*

Speaking of weird (as I do so love to), I was reading a thread on Twitter about the superstitions of health care workers. One of the most frequently mentioned was that health care workers would open a door or a window when someone died so the soul could find its way outside. (This is a very old folkloric belief.) While reading this I remembered that when my mother, who was in hospice here at home, passed away, the very lovely hospice nurse (a lady from Africa—and I’m sorry, sweet nurse, I no longer remember which country you said) took care of business and then went to open the front door.

I don’t think I even asked her why (I was in grief shock) but there must have been something in my expression because she hurried to say, “That’s so the funeral home knows what house it is.” I accepted it at the time but in retrospect, that makes no sense at all. It makes more sense after reading that thread on Twitter.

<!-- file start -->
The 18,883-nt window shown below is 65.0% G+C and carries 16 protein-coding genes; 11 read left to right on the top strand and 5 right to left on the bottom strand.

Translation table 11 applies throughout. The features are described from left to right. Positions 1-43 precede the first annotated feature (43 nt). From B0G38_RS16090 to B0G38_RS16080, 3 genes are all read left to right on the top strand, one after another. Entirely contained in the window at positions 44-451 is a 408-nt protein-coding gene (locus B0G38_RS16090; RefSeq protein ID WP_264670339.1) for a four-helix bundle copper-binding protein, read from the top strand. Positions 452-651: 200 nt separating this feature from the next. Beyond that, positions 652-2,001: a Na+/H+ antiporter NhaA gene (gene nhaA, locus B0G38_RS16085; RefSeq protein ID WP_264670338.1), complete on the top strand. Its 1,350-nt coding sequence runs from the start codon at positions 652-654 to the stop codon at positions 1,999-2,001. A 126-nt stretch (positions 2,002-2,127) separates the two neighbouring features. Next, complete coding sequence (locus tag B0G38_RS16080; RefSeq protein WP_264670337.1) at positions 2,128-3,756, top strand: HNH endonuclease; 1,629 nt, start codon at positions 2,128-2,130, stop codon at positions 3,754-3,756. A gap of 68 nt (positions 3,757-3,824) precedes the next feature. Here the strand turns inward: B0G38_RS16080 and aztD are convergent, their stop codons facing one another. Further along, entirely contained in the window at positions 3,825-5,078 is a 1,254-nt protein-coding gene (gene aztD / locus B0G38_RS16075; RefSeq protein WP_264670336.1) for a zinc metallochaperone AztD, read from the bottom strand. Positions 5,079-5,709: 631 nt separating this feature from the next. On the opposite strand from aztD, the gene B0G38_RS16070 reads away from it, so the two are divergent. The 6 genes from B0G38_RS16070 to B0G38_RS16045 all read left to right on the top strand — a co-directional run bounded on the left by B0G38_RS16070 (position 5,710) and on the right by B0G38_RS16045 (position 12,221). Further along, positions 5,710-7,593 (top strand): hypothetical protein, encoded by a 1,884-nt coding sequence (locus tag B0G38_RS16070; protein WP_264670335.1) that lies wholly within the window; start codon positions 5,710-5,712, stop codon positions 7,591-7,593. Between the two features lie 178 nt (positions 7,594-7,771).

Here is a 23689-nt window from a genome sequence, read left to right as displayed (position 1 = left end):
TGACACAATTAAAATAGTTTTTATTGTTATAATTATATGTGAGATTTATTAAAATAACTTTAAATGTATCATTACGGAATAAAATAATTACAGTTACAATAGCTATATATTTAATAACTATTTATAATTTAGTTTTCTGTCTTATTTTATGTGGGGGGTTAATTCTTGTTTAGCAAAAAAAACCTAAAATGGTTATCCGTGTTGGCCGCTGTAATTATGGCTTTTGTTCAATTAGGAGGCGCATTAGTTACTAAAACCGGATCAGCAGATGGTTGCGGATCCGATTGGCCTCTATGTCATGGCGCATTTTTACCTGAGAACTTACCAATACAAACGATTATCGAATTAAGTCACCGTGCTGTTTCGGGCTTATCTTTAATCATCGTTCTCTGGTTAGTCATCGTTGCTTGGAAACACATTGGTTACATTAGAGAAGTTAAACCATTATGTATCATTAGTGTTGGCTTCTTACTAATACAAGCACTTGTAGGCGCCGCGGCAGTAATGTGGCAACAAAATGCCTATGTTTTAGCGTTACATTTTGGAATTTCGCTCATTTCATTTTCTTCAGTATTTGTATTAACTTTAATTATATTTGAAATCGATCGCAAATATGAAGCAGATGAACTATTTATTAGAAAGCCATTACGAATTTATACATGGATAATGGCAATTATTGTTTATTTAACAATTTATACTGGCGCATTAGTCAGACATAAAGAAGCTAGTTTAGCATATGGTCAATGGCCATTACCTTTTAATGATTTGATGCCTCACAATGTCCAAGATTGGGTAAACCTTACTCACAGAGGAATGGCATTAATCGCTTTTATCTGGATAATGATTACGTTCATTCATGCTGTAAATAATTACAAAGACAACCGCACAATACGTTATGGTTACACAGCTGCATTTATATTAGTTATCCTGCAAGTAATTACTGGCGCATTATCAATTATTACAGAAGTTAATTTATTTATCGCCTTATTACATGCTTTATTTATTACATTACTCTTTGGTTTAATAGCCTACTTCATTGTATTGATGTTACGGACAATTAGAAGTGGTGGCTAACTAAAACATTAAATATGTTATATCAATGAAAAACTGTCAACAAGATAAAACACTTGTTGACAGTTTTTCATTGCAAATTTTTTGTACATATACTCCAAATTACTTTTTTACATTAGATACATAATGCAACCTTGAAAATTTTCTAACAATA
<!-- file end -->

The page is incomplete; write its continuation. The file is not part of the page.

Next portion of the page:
*

It’s so difficult to overcome the “I want I want I want” mentality so many of us have been raised with in this society and replace it with the “We are we are we are” mentality. But necessary deprogramming.

*

I’m a rather half-assed pagan. I do witchy things but I respect and honor witches too much to call myself one unless I feel I’ve earned it. I think I’m on a parallel but different path, anyway. I have a kind of spiritual practice that I’m getting back in touch with after many years of distraction and tamping it down to deal with this world. Any spiritual practice that’s worth its salt, I think, has to deal with both the mystical and the mundane or it’s just escapism. (Yes, I know, some would say all spiritual practice is escapism, but that’s their problem. I have no patience with them.)